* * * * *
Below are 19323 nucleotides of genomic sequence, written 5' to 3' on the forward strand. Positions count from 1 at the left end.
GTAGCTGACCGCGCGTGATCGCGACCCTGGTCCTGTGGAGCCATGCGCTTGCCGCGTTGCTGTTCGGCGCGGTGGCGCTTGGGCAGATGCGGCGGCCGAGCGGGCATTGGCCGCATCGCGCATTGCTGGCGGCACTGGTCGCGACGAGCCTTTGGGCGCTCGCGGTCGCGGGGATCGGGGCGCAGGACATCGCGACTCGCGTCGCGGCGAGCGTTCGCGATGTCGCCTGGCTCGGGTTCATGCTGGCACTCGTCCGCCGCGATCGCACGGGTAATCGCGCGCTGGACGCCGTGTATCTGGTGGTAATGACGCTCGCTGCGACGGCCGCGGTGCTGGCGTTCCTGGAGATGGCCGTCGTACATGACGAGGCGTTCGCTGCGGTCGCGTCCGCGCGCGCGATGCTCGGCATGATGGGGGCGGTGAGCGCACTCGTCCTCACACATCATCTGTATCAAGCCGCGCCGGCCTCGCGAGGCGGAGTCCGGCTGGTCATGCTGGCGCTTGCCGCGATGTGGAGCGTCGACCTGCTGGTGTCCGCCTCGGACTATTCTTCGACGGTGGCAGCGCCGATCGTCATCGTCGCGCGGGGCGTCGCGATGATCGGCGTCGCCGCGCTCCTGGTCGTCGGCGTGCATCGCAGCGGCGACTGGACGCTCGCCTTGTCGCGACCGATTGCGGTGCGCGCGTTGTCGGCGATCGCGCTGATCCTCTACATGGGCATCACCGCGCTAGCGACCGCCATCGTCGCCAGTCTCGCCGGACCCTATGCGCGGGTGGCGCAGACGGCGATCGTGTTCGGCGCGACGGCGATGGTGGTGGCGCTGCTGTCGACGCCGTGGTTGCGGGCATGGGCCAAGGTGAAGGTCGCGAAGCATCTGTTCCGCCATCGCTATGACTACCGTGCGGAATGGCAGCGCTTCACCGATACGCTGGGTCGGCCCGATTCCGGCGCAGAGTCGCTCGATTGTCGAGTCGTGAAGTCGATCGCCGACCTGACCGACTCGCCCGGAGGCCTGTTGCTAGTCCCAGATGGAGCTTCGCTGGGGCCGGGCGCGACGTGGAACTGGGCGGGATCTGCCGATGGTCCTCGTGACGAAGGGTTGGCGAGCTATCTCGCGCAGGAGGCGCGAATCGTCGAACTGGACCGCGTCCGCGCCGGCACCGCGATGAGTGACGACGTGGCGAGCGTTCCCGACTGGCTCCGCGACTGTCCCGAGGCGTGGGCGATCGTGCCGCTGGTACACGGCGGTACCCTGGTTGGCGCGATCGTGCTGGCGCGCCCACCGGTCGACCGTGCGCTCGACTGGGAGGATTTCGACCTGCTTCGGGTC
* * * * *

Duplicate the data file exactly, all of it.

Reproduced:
Below are 19323 nucleotides of genomic sequence, written 5' to 3' on the forward strand. Positions count from 1 at the left end.
GTAGCTGACCGCGCGTGATCGCGACCCTGGTCCTGTGGAGCCATGCGCTTGCCGCGTTGCTGTTCGGCGCGGTGGCGCTTGGGCAGATGCGGCGGCCGAGCGGGCATTGGCCGCATCGCGCATTGCTGGCGGCACTGGTCGCGACGAGCCTTTGGGCGCTCGCGGTCGCGGGGATCGGGGCGCAGGACATCGCGACTCGCGTCGCGGCGAGCGTTCGCGATGTCGCCTGGCTCGGGTTCATGCTGGCACTCGTCCGCCGCGATCGCACGGGTAATCGCGCGCTGGACGCCGTGTATCTGGTGGTAATGACGCTCGCTGCGACGGCCGCGGTGCTGGCGTTCCTGGAGATGGCCGTCGTACATGACGAGGCGTTCGCTGCGGTCGCGTCCGCGCGCGCGATGCTCGGCATGATGGGGGCGGTGAGCGCACTCGTCCTCACACATCATCTGTATCAAGCCGCGCCGGCCTCGCGAGGCGGAGTCCGGCTGGTCATGCTGGCGCTTGCCGCGATGTGGAGCGTCGACCTGCTGGTGTCCGCCTCGGACTATTCTTCGACGGTGGCAGCGCCGATCGTCATCGTCGCGCGGGGCGTCGCGATGATCGGCGTCGCCGCGCTCCTGGTCGTCGGCGTGCATCGCAGCGGCGACTGGACGCTCGCCTTGTCGCGACCGATTGCGGTGCGCGCGTTGTCGGCGATCGCGCTGATCCTCTACATGGGCATCACCGCGCTAGCGACCGCCATCGTCGCCAGTCTCGCCGGACCCTATGCGCGGGTGGCGCAGACGGCGATCGTGTTCGGCGCGACGGCGATGGTGGTGGCGCTGCTGTCGACGCCGTGGTTGCGGGCATGGGCCAAGGTGAAGGTCGCGAAGCATCTGTTCCGCCATCGCTATGACTACCGTGCGGAATGGCAGCGCTTCACCGATACGCTGGGTCGGCCCGATTCCGGCGCAGAGTCGCTCGATTGTCGAGTCGTGAAGTCGATCGCCGACCTGACCGACTCGCCCGGAGGCCTGTTGCTAGTCCCAGATGGAGCTTCGCTGGGGCCGGGCGCGACGTGGAACTGGGCGGGATCTGCCGATGGTCCTCGTGACGAAGGGTTGGCGAGCTATCTCGCGCAGGAGGCGCGAATCGTCGAACTGGACCGCGTCCGCGCCGGCACCGCGATGAGTGACGACGTGGCGAGCGTTCCCGACTGGCTCCGCGACTGTCCCGAGGCGTGGGCGATCGTGCCGCTGGTACACGGCGGTACCCTGGTTGGCGCGATCGTGCTGGCGCGCCCACCGGTCGACCGTGCGCTCGACTGGGAGGATTTCGACCTGCTTCGGGTC